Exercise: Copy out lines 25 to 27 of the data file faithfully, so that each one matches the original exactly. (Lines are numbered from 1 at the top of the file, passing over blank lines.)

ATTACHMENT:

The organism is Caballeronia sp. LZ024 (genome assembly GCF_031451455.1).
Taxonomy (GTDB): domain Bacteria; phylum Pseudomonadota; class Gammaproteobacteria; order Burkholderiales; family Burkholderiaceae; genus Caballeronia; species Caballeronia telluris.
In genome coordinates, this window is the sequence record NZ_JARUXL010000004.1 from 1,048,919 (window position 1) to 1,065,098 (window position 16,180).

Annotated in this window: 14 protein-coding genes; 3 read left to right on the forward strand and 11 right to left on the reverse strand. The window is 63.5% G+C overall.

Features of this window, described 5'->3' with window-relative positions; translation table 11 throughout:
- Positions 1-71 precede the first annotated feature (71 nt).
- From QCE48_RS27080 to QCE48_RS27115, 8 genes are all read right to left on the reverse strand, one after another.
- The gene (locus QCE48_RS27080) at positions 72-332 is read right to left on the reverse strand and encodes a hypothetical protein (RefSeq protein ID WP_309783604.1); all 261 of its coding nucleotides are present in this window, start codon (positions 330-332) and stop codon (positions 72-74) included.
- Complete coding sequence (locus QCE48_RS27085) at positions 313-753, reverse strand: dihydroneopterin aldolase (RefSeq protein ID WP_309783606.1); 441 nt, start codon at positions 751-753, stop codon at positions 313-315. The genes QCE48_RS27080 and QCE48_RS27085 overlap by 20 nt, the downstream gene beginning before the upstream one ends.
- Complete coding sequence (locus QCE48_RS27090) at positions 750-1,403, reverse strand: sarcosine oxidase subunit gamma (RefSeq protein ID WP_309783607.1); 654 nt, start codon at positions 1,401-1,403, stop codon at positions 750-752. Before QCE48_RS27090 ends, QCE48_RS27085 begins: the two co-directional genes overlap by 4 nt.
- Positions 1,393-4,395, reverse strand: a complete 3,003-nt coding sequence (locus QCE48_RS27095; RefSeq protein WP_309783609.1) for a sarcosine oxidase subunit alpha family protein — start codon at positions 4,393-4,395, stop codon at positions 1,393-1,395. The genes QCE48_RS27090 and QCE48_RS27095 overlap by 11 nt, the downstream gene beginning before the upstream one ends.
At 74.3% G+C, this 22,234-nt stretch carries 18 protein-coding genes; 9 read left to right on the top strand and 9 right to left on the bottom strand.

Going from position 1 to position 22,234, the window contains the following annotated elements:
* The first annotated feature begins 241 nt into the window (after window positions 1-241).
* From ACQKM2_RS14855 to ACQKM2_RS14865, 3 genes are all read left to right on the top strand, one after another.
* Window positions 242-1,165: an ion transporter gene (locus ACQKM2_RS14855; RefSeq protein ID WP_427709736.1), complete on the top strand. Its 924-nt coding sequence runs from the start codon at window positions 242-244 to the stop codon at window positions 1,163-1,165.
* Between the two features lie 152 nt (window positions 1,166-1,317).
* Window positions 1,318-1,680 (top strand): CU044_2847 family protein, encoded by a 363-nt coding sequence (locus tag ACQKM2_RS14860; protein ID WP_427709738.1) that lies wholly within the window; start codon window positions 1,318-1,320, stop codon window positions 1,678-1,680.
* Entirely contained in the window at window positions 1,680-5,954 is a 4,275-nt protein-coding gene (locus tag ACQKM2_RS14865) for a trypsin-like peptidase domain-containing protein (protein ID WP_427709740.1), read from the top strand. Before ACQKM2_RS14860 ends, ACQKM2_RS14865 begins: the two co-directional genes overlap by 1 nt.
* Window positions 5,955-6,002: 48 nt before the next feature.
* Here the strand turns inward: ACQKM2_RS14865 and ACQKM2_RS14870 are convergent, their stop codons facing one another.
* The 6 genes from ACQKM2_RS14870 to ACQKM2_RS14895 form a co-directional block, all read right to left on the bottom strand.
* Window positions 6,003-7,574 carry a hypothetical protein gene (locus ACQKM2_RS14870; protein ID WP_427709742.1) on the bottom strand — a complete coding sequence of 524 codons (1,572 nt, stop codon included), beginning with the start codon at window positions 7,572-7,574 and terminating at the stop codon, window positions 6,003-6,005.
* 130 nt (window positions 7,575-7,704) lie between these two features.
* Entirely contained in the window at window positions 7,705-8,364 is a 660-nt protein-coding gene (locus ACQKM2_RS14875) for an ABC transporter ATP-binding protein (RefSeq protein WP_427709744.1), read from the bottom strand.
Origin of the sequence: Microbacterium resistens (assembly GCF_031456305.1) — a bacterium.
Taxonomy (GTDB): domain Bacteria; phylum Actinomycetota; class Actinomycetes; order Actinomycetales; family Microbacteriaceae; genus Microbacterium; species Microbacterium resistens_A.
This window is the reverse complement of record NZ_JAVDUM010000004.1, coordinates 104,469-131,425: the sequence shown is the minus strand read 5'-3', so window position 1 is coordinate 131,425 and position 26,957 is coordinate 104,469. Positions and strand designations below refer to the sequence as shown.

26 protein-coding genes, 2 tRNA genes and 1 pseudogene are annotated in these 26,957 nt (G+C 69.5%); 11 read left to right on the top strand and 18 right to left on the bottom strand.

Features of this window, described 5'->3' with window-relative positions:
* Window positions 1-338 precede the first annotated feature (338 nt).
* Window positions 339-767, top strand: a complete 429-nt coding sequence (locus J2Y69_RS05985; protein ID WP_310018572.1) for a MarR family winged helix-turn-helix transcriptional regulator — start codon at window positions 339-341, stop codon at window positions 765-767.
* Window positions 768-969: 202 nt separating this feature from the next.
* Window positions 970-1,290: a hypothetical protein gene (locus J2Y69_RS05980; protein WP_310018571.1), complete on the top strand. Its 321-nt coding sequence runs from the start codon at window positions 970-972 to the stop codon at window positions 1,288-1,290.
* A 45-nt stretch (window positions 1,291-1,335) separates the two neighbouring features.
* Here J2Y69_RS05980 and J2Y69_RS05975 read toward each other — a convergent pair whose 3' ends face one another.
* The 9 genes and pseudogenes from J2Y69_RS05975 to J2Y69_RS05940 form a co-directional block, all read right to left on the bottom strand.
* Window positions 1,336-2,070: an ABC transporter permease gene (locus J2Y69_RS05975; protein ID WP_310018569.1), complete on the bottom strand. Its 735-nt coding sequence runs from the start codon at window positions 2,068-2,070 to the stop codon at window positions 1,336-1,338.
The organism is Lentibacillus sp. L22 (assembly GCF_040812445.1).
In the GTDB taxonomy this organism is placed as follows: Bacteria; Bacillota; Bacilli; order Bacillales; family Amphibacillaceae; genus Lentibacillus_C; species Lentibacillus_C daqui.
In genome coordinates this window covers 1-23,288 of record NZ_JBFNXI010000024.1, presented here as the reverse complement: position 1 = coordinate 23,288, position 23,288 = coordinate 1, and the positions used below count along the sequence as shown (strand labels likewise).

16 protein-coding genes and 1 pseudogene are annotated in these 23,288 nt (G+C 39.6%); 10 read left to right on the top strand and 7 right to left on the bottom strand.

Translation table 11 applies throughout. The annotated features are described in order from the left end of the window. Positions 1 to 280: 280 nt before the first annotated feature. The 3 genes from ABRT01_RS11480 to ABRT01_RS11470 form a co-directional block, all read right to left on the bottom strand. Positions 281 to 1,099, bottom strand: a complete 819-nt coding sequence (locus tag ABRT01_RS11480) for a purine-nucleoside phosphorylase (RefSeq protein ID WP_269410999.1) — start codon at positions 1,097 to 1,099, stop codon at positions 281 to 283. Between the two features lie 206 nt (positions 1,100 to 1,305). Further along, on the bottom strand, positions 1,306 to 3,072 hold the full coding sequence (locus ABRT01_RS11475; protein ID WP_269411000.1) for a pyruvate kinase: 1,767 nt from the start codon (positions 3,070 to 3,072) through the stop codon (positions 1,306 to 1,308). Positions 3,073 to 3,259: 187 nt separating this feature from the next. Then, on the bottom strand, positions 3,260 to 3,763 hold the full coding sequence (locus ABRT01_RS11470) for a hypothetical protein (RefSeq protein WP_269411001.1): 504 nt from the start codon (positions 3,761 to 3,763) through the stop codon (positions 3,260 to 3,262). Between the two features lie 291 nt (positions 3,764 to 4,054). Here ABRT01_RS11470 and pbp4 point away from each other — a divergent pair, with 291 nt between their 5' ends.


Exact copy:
* Entirely contained in the window at window positions 7,705-8,364 is a 660-nt protein-coding gene (locus ACQKM2_RS14875) for an ABC transporter ATP-binding protein (RefSeq protein WP_427709744.1), read from the bottom strand.
Origin of the sequence: Microbacterium resistens (assembly GCF_031456305.1) — a bacterium.
Taxonomy (GTDB): domain Bacteria; phylum Actinomycetota; class Actinomycetes; order Actinomycetales; family Microbacteriaceae; genus Microbacterium; species Microbacterium resistens_A.